We use ‘liabilities of critique’ to focus attention on the social, political, and economic consequences of articulating queer anti-racist critique. Indeed, our use of the term does not denote a strictly legal connotation of ‘liability’ (i.e., as in a tortious claim).14 Rather, we aim to intentionally displace this term from its legal framework in order to consider the costs of such critiques that are not captured by a juridical framing. Consequently, contributors to this Special Issue of Feminist Legal Studies explore what it takes to conceive of, assemble, defend, and bear the cost of queer anti-racist critique in academic and activist settings. Questioning the social, political, and economic conditions that inform, envelop, and stifle these critiques, this Special Issue examines the workings and formations of power relations that make some people more or less subject to the ‘liabilities of critique’.
Events, Responses and Dilemmas: Rethinking the Terms of Debate
Reflecting on the broader implications of the loss of Out of Place, we wondered what would have been required for the events to unfold differently. Contemplating how we might respond, we faced a number of concerns and dilemmas. As academics and activists committed to queer antiracist critique, how should we enter the discussion and on what terms? Who might benefit from particular kinds of responses and who would not? What kind of collective responsibilities do we have to take up these issues and support those who make queer antiracist critique, particularly when some people have more to lose in the ensuing fallout than others? Below we elaborate on four key issues that imbued our thinking as we tried to conceive of how a queer anti-racist critique might further be brought to bear15 on the Out of Place events.
Firstly, we struggled with how to even talk about the Out of Place controversy. Indeed, what is at stake in the very language we choose to name and think through the event? How does describing it in particular terms or frameworks shape the possibilities for critique? We might consider, for example, the language used to describe different but related cases in other contexts, such as the public, professional, and even criminal reprisals against North American academics Sunera Thobani and Andrea Smith for their articulations of antiracist critique.16 In these cases, the events were framed as being primarily about ‘censorship’, ‘freedom of speech’, and ‘academic freedom.’ However, we were cautious of uncritically invoking these terms in the Out of Place case, not only for fear of implicitly valorising the liberal legal paradigm to which they belong, but also because such frameworks inevitably constrain the discussion within a prescribed set of concepts and debates.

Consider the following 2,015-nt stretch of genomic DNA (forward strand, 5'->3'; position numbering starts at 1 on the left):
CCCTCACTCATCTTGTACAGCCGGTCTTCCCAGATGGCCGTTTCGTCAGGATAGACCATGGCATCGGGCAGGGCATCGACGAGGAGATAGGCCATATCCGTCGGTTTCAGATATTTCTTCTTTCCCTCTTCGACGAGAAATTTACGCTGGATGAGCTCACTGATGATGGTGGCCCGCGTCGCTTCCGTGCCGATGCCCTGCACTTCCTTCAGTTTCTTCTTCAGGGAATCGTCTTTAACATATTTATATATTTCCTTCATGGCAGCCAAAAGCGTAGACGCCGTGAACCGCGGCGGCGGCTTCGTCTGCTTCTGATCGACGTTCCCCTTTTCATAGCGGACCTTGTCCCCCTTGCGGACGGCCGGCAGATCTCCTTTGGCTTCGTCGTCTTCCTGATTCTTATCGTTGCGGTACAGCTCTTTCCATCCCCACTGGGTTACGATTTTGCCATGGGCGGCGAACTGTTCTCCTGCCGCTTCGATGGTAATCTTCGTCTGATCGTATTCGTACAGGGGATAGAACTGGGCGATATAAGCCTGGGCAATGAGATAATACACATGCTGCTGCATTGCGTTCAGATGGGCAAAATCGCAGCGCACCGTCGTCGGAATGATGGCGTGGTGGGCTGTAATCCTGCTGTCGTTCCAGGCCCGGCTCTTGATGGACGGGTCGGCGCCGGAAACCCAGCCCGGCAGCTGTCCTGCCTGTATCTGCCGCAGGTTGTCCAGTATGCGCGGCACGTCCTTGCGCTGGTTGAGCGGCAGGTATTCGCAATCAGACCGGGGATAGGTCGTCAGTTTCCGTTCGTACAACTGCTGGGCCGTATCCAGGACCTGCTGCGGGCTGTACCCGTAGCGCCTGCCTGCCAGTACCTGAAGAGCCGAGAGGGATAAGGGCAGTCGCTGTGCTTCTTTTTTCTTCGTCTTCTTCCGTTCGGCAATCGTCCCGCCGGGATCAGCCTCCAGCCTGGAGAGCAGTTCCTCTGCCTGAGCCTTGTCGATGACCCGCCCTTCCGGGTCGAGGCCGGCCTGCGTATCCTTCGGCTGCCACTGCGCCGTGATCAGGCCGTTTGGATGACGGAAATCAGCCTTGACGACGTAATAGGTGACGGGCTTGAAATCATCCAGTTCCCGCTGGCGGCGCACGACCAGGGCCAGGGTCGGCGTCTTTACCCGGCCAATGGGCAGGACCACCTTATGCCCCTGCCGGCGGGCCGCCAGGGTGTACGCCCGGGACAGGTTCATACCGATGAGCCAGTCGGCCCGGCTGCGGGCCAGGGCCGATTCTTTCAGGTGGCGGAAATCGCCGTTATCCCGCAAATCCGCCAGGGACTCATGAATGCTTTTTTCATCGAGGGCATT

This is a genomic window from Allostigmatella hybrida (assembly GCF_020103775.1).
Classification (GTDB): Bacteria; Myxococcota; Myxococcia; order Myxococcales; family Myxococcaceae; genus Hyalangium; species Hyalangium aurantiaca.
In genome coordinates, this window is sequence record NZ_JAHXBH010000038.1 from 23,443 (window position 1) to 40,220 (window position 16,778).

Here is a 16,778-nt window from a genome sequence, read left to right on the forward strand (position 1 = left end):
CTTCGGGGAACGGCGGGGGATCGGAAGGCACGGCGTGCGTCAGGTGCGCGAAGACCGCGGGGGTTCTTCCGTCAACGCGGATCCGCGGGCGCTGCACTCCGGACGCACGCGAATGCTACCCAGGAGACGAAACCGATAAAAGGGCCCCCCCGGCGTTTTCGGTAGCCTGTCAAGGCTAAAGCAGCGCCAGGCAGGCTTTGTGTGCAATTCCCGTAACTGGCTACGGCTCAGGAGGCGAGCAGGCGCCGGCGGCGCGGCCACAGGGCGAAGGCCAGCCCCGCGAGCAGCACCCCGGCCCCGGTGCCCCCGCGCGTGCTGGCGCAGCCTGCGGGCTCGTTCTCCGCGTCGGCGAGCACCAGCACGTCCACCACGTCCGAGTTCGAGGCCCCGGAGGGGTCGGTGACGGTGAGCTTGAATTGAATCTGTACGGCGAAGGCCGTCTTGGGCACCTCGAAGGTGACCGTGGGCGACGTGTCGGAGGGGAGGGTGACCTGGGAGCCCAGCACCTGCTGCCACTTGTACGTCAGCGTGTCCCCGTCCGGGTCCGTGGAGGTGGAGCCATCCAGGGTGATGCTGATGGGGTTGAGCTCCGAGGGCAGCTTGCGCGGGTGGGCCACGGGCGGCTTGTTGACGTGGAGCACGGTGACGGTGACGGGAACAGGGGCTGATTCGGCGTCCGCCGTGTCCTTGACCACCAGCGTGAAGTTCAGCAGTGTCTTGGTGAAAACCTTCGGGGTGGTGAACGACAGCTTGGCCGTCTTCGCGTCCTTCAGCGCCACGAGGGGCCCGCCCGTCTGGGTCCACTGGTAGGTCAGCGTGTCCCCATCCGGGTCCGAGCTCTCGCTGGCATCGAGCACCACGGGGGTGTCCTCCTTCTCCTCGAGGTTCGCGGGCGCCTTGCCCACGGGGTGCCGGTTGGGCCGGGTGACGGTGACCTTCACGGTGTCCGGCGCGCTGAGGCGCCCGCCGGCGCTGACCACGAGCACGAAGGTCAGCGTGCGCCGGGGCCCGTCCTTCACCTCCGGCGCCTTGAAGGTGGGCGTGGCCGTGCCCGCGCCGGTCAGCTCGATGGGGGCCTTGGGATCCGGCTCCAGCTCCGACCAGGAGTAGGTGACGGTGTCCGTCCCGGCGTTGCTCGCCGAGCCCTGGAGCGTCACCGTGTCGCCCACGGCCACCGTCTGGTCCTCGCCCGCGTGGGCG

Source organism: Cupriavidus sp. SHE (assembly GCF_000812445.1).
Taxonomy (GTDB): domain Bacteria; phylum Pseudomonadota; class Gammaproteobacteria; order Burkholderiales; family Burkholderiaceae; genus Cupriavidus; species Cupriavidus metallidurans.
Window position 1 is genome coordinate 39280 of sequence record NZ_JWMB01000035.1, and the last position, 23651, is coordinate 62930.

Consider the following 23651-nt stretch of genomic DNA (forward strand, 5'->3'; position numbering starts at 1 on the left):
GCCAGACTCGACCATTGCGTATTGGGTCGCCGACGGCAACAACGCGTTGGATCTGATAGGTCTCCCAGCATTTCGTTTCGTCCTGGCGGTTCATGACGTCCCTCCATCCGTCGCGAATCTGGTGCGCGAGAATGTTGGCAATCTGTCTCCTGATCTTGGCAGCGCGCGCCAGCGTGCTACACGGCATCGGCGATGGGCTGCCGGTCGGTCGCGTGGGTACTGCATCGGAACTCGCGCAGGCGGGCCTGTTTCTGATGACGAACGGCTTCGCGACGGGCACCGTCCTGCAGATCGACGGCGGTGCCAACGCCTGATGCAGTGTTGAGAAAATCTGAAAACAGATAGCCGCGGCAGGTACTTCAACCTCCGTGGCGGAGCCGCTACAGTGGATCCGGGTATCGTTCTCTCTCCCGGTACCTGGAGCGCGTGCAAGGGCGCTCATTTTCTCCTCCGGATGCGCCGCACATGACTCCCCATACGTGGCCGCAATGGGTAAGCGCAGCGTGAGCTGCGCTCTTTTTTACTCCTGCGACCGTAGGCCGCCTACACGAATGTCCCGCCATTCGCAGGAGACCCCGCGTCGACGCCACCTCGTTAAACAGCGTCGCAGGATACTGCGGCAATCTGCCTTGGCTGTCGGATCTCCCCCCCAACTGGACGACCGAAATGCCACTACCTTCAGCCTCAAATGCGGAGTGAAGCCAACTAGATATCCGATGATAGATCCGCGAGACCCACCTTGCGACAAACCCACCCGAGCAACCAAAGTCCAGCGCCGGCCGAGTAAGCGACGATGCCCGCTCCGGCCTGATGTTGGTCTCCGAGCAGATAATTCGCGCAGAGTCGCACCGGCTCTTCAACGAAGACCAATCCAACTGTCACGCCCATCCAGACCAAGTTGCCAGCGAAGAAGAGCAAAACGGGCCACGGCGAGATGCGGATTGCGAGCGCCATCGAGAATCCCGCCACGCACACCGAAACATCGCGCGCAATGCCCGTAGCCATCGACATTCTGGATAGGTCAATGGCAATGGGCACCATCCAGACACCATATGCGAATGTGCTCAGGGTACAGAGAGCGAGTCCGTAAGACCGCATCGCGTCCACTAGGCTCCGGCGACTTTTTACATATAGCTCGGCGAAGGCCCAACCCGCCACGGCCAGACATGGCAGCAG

For example, the aforementioned North American examples have been primarily characterised as matters of ‘academic freedom’.17 As a result, the conversation often becomes about a subsequent issue—freedom of thought in the American academy—rather then the initial anti-racist critique made by the individual in question. Moreover, the alluring paradigm of ‘academic freedom’ also invokes value-laden imaginations of justice that pivot on the attainment of universal rights. Yet, as Wendy Brown has argued, the assumed ‘universality’ behind any rights discourse ignores the power and potential of rights to empower people in different ways. Indeed as Brown states universally distributed rights can ‘function not only as power but also as deprivation’ (Brown 2002, 423). Brown’s analysis is particularly relevant in this context, as the framework of ‘academic freedom’ pivots on an assumption about equal access to education that does not fully consider the socio-economic issues that underpin the possibility of being an equal-rights bearer in the first place. As such, when the overarching argument becomes explicitly about ‘academic freedom’, the original anti-racist critique is not only subsumed by the subsequent discussion, but the very parameters of the discussion have a propensity to set the terms in liberal universal rights discourse. Our project of queer anti-racist critique aims to resist the limitations of this framing, by both recognising the importance of the original critique, as well as excavating the under-acknowledged power relations that shape our imaginations of justice. We therefore struggled over our ability to talk and think about the event in ways that corresponded with our vision of a queer anti-racist critique that takes these underlying issues into account.